Here comes the crowd, and then they would stop. When you study the scriptures, this was when Jesus was giving the Beatitudes. It's in Matthew chapter 6, 7, and 8, but the crowd is coming up, and he decides, hey, you're coming to me, I'm not coming to you, I have nowhere else to go. I don't want you to see me, but I do wanna know what's going on. So, he begins to creep down the mountain. He's going from boulder to boulder, he's hiding, he's listening, and he begins to hear things that he has never heard before. He knows the culture of the town, he knows the law of the land, he knows where he belongs, according to the culture. The people have judged him as an unclean person and he's got to go.
And then he hears this man, and you know he's close because he can hear it. He hears Jesus say this, and this is in Matthew chapter 7 verse 1, he says this, "Do not judge others. For those who judge others, you will be judged in the same way you judge them". In verse number 2 it says this, "The way you treat others is the way you will be treated". Now, this is so new to the leper because he knows how he has been treated. He's been treated as a man that must go away. The amount of hurt that this gentleman is feeling is so deep, that even if he wanted to, he couldn't explain it. To say goodbye to his kids, say goodbye to his wife, his father, friends that he grew up with, had to walk away.
As he walked away, I know that he looked over his shoulder. The hurt that's in here, it can't be measured. He knows what it's like to be treated that way, and now he's hearing of a culture that's so beyond him. He's hearing about grace. Now, all of us know that we shouldn't judge people, we know that, and when people judge us, it hurts. So, we know we shouldn't judge people, but I found myself in a situation where I was judging someone and I didn't even know I was judging 'em. So, I have a friend of mine, and he comes over to the house quite often, and he is the most rude, mean person I know.
Now, you may be saying, "Well, why are you inviting him"? Because if he stays for an hour, the first 30 minutes he is the most hysterical person I've ever met. He makes me laugh so much, I cry. Have you ever had... stop, stop talking, like, oh, I can't even breathe. Like, stop it, like, you're banging on something. This is how he is. But after about the halfway mark, if he's staying for two hours, about the hour mark, he becomes so increasingly rude. Like, for example, if we're sitting at the table, and there's two other people at the table, and they're talking but now he wants to talk, he'll look at them and say, "Are you done yet? Are you finished yet"?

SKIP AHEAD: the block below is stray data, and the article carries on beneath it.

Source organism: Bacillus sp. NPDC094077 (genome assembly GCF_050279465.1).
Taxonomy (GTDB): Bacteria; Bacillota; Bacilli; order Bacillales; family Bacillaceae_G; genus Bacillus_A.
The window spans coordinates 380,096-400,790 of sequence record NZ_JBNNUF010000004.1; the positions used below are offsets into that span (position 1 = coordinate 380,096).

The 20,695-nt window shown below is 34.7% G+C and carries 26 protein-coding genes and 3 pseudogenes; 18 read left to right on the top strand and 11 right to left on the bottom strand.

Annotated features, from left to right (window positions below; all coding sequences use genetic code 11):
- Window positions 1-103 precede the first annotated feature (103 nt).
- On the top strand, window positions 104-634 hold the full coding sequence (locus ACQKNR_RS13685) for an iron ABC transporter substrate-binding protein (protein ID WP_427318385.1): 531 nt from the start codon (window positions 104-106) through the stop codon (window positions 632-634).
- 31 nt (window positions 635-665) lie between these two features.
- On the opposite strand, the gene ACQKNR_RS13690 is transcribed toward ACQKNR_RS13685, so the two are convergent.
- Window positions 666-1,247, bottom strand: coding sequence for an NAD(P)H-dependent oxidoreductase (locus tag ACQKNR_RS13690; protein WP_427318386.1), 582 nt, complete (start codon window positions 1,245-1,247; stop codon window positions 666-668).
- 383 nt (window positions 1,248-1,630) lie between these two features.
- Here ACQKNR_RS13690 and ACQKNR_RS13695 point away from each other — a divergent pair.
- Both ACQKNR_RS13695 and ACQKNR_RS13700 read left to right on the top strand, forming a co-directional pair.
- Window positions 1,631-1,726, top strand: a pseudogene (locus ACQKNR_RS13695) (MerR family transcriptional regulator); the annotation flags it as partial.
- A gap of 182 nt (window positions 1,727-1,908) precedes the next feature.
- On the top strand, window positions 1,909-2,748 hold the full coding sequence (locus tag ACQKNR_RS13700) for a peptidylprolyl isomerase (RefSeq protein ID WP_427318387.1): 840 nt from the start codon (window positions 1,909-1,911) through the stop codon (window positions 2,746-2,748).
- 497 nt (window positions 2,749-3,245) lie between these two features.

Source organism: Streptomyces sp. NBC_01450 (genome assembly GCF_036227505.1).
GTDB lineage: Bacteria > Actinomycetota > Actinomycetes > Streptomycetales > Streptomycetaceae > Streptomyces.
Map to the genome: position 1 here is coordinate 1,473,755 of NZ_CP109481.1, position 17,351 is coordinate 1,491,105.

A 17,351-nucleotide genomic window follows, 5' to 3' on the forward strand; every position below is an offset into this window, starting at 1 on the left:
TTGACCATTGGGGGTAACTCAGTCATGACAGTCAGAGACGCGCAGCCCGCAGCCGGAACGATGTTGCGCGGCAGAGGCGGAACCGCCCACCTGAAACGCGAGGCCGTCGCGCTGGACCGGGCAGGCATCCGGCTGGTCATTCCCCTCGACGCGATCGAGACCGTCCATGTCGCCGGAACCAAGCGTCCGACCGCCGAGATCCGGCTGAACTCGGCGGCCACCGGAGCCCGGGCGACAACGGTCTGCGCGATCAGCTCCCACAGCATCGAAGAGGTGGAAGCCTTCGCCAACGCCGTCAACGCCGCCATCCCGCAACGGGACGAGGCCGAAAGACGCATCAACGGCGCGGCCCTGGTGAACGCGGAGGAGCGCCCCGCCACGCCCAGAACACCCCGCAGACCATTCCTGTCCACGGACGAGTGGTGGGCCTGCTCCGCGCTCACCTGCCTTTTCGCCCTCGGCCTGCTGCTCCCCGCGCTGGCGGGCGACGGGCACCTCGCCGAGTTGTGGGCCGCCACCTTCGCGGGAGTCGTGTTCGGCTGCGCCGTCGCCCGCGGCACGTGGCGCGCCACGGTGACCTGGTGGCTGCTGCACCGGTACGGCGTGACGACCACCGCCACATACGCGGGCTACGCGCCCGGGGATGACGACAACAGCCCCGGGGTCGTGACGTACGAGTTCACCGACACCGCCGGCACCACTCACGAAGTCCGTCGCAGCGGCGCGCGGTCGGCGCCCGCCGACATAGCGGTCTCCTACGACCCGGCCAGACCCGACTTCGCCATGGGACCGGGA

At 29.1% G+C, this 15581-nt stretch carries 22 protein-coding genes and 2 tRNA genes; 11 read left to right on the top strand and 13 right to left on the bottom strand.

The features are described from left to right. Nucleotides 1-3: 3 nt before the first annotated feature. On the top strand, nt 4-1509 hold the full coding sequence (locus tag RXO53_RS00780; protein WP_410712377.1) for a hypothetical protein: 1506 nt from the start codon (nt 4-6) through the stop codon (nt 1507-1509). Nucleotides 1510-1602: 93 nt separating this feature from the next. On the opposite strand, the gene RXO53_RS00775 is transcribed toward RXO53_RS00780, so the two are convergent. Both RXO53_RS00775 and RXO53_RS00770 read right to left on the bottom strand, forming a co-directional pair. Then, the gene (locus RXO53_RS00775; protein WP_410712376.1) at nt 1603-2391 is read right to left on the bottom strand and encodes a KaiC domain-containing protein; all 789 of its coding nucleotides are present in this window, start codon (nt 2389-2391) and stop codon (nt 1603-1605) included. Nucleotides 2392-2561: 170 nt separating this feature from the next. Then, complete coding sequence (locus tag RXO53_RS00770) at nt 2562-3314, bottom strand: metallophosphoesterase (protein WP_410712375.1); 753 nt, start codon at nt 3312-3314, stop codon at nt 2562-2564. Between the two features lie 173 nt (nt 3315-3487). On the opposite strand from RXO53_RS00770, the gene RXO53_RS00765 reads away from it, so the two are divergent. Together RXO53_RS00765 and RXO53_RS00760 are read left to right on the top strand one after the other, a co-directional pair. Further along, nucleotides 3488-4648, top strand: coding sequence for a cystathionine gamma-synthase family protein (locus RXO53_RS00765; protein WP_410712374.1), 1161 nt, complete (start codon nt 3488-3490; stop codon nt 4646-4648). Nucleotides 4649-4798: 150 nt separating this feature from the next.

Now, the rest of us, we don't want to look at him and say, "You're rude," because now he's going to turn his sights on us and chew us to death. And so, we're like, you know, and so I was daydreaming in the car. I thought to myself, somebody needs to tell this guy how mean he is, and I think I'm going to volunteer to be that guy. And so, I start preparing my speech. You are so rude, and I know why you're rude. It's because you're so insecure that you gotta pull people down. You gotta rule the room. You have to take over the conversation, because that's when you get affirmation that you're somebody special. When you make people laugh, you get that affirmation. And if anybody challenges your floor when you have the floor, you bring them down because now they're challenging you.
So, here I go, I'm going off in my head. I feel the Lord speak to me, not out loud, just right down in here, and I feel him just say, well, if you know that he's got these problems, why are you not giving him any grace? You already know that he's got these emotional handicaps. You don't know when they started. It could have started when he was a kid, you don't know. So, if you already know he's got problems, why don't you give him some grace? Stop judging the guy.
See, on the rare occasion I go to the mall, I don't like shopping at a mall. If there were nobody in the mall, I probably wouldn't mind, but the people, there's too many people. It's overwhelming for me, and especially when I'm walking down the hall, or whatever you want to call it, and you got five people shoulder to shoulder walking in front of me. They're in no rush at all. They don't even know I'm behind them, and they're just talking, showing each other stuff on their phone, and I'm walking behind them, and I'm like, do you not know how frustrating it is to walk behind you right now? And I'm looking for a crack between the last person and the wall, so I can just dart around them. And I wanna look at them while I'm passing them. I just wanna be like, "What's wrong with you"?